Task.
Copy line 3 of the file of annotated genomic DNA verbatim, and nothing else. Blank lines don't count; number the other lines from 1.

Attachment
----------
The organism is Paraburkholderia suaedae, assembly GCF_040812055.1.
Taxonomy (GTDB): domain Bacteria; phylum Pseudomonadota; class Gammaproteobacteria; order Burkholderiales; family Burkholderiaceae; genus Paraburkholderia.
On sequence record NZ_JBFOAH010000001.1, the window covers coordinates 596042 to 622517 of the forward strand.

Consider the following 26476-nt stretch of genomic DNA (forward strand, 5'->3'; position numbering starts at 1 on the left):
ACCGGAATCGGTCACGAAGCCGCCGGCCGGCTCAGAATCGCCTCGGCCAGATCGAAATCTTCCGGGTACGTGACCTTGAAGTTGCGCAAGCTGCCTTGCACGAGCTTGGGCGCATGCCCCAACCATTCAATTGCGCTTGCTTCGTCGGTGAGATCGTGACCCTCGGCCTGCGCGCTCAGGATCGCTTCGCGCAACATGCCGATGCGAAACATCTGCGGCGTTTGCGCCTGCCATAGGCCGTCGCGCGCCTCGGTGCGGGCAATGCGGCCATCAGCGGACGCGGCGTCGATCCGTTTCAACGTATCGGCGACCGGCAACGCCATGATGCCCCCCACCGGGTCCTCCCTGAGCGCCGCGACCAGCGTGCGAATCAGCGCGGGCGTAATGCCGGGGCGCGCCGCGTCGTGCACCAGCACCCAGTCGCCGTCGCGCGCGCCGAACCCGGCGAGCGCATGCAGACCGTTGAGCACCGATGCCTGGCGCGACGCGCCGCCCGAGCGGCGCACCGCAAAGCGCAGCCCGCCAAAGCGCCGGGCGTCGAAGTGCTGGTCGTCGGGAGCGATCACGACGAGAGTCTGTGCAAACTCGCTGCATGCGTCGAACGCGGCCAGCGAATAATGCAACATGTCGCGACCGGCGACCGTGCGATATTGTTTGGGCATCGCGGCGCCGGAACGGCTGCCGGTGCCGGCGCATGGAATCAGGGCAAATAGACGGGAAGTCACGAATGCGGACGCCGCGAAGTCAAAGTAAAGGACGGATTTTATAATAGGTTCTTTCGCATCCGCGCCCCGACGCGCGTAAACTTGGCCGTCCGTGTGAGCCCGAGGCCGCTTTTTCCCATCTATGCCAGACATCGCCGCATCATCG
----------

On sequence record NZ_JBFOAH010000001.1, the window covers coordinates 596042 to 622517 of the forward strand.